SEC Sues Stock Promotion Firm Over Sham Information

Jack Humphrey, Regulatory journalist
February 09, 2011 /

The Securities and Exchange Commission has brought up a  case against stock promotion firm Wall Street Capital Funding LLC (WSCF), together with its top executives and associates, for allegedly distributing sham information about phony energy companies.

In a lawsuit filed by the SEC before the US District Court for the Southern District of Florida, the commission said the defendants have knowingly or recklessly played a critical role in numerous penny-stock scams. Philip Cardwell and Roy Campbell, executives of the stock promotion firm, together with associate Aaron Hume, created and distributed promotional material for a supposed oil-exploration and -development company known as PrimeGen Energy Corporation from April 2009 to January 2010, the SEC said.

PrimeGen was actually a sham energy firm. The SEC claimed that its headquarters were “rented mailbox in a UPS Store opened with a do-not-forward instruction.” The supposed web page of the phony company was also alleged to be fake, its source code coming from the website of another company.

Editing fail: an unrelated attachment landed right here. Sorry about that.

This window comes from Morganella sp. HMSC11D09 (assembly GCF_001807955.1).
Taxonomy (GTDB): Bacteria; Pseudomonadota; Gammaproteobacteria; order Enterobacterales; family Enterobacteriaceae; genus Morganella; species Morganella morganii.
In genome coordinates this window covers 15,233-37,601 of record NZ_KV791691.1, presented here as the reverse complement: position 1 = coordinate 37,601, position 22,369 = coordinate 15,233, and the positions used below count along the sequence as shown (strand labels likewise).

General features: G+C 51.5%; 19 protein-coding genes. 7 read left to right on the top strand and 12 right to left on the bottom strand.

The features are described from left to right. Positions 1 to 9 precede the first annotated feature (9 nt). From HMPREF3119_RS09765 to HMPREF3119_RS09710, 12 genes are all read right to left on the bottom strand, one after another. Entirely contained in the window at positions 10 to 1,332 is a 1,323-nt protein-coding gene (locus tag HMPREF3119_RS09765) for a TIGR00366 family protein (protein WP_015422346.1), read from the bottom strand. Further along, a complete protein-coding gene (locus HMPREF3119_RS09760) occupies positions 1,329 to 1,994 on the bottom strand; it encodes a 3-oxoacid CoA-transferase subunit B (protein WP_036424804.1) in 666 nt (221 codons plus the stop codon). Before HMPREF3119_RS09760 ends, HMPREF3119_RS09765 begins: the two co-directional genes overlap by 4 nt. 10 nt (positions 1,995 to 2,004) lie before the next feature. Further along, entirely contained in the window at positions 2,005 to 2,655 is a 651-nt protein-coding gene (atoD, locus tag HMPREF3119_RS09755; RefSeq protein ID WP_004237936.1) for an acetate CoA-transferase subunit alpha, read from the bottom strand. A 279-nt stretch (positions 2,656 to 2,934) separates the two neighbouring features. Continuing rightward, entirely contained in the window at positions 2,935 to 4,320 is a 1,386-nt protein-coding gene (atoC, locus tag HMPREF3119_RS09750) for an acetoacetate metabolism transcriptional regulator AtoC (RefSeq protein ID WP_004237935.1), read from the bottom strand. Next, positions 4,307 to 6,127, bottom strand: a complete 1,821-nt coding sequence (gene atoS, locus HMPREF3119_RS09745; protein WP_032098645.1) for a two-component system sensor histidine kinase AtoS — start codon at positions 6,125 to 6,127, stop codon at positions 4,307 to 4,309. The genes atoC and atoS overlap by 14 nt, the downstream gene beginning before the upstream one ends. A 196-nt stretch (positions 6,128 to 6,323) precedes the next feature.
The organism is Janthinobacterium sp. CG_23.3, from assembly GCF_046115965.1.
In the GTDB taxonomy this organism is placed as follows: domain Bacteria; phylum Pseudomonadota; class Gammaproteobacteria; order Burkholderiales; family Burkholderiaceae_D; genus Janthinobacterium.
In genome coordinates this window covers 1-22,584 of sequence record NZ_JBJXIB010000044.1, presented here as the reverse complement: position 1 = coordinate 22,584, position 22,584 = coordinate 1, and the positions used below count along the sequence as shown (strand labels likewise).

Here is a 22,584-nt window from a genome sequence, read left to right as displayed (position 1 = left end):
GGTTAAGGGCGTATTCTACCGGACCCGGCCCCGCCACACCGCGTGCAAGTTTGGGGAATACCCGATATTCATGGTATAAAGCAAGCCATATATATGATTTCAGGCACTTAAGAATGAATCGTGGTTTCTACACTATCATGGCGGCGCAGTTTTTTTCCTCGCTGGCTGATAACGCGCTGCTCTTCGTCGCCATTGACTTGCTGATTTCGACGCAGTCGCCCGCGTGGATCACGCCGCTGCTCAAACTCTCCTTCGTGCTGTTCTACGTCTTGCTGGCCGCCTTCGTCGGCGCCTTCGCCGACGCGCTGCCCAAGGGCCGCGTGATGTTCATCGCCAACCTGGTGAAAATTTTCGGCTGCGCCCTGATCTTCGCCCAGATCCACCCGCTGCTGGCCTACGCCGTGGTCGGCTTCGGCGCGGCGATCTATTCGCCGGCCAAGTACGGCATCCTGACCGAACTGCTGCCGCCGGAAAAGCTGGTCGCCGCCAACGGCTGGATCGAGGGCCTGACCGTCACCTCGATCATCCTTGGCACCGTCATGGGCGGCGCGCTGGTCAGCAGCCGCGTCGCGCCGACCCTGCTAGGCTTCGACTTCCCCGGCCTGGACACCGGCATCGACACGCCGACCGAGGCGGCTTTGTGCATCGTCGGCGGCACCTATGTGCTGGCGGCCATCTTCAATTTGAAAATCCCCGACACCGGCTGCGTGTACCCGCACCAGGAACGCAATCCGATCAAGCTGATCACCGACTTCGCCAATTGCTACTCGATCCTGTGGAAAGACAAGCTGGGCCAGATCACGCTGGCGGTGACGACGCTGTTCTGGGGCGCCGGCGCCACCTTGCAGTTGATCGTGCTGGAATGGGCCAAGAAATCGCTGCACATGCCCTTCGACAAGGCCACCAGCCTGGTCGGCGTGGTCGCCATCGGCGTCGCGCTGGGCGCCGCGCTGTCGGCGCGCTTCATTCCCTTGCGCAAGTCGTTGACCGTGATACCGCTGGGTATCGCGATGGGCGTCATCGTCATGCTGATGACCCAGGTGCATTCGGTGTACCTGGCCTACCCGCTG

The sham information disseminated by the stock promoters included positive opinions about PrimeGen’s penny stock, its revenue, and the position of the stock in the future.

The defendants all agreed to settle SEC’s charges.

Earlier, the SEC has also charged another stock promotion entity for failing to disclose to investors the profits gained from promoting hyped stocks unloaded from the account of its owner.

Christopher Wheeler, from Victor, New York who owns OTCStockExchange.com allegedly hid the amounts paid to him by certain issuers to promote their stock while at the same time liquidating millions of his own shares for profits amounting to more than $2.95 million.

The SEC stated in a related lawsuit that the stock promotion website had been promoting “thinly-traded penny stock” and professing the data was a compilation of a “long list of successful stock picks.” The website received undisclosed payments for it from 2007 t0 2008.

The stock promotion entity similarly conceded to SEC’s settlement by paying the fines and disgorgement of ill-gotten gains.

 

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